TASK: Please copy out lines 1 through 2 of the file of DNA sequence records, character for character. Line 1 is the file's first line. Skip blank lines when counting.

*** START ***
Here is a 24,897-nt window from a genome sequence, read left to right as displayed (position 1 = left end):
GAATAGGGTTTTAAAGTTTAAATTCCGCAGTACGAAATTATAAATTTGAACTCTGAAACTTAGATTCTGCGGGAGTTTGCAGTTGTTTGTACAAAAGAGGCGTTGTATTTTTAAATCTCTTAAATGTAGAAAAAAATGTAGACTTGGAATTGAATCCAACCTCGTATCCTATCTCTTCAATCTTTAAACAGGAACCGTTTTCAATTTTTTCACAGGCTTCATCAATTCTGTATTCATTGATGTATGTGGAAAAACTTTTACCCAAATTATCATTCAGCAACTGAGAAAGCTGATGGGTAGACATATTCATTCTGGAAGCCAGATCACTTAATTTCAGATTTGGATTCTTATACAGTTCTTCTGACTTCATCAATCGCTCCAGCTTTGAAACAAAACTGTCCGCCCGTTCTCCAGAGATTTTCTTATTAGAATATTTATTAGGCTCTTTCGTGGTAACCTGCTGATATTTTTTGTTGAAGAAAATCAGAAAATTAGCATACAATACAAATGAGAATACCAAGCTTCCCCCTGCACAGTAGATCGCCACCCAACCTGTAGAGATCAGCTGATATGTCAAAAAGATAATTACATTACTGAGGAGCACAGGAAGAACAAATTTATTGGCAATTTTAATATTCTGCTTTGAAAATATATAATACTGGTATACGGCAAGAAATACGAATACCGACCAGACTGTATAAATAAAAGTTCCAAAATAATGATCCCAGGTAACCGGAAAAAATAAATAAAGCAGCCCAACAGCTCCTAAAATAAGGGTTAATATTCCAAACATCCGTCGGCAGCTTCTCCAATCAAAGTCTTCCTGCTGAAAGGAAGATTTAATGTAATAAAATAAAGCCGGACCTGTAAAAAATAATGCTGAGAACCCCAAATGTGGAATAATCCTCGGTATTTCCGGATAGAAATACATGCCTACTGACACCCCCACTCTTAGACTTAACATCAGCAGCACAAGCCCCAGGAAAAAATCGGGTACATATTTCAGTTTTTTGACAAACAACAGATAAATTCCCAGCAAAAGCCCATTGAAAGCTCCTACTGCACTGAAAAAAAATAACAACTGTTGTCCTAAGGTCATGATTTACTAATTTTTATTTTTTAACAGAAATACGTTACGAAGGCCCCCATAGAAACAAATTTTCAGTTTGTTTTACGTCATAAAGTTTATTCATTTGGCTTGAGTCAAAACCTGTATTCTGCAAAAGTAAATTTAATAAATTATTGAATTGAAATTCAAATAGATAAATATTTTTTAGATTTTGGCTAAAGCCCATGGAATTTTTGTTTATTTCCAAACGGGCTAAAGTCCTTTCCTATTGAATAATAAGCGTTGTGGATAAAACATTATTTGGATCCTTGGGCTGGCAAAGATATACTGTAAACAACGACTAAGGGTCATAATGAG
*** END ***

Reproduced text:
Here is a 24,897-nt window from a genome sequence, read left to right as displayed (position 1 = left end):
GAATAGGGTTTTAAAGTTTAAATTCCGCAGTACGAAATTATAAATTTGAACTCTGAAACTTAGATTCTGCGGGAGTTTGCAGTTGTTTGTACAAAAGAGGCGTTGTATTTTTAAATCTCTTAAATGTAGAAAAAAATGTAGACTTGGAATTGAATCCAACCTCGTATCCTATCTCTTCAATCTTTAAACAGGAACCGTTTTCAATTTTTTCACAGGCTTCATCAATTCTGTATTCATTGATGTATGTGGAAAAACTTTTACCCAAATTATCATTCAGCAACTGAGAAAGCTGATGGGTAGACATATTCATTCTGGAAGCCAGATCACTTAATTTCAGATTTGGATTCTTATACAGTTCTTCTGACTTCATCAATCGCTCCAGCTTTGAAACAAAACTGTCCGCCCGTTCTCCAGAGATTTTCTTATTAGAATATTTATTAGGCTCTTTCGTGGTAACCTGCTGATATTTTTTGTTGAAGAAAATCAGAAAATTAGCATACAATACAAATGAGAATACCAAGCTTCCCCCTGCACAGTAGATCGCCACCCAACCTGTAGAGATCAGCTGATATGTCAAAAAGATAATTACATTACTGAGGAGCACAGGAAGAACAAATTTATTGGCAATTTTAATATTCTGCTTTGAAAATATATAATACTGGTATACGGCAAGAAATACGAATACCGACCAGACTGTATAAATAAAAGTTCCAAAATAATGATCCCAGGTAACCGGAAAAAATAAATAAAGCAGCCCAACAGCTCCTAAAATAAGGGTTAATATTCCAAACATCCGTCGGCAGCTTCTCCAATCAAAGTCTTCCTGCTGAAAGGAAGATTTAATGTAATAAAATAAAGCCGGACCTGTAAAAAATAATGCTGAGAACCCCAAATGTGGAATAATCCTCGGTATTTCCGGATAGAAATACATGCCTACTGACACCCCCACTCTTAGACTTAACATCAGCAGCACAAGCCCCAGGAAAAAATCGGGTACATATTTCAGTTTTTTGACAAACAACAGATAAATTCCCAGCAAAAGCCCATTGAAAGCTCCTACTGCACTGAAAAAAAATAACAACTGTTGTCCTAAGGTCATGATTTACTAATTTTTATTTTTTAACAGAAATACGTTACGAAGGCCCCCATAGAAACAAATTTTCAGTTTGTTTTACGTCATAAAGTTTATTCATTTGGCTTGAGTCAAAACCTGTATTCTGCAAAAGTAAATTTAATAAATTATTGAATTGAAATTCAAATAGATAAATATTTTTTAGATTTTGGCTAAAGCCCATGGAATTTTTGTTTATTTCCAAACGGGCTAAAGTCCTTTCCTATTGAATAATAAGCGTTGTGGATAAAACATTATTTGGATCCTTGGGCTGGCAAAGATATACTGTAAACAACGACTAAGGGTCATAATGAG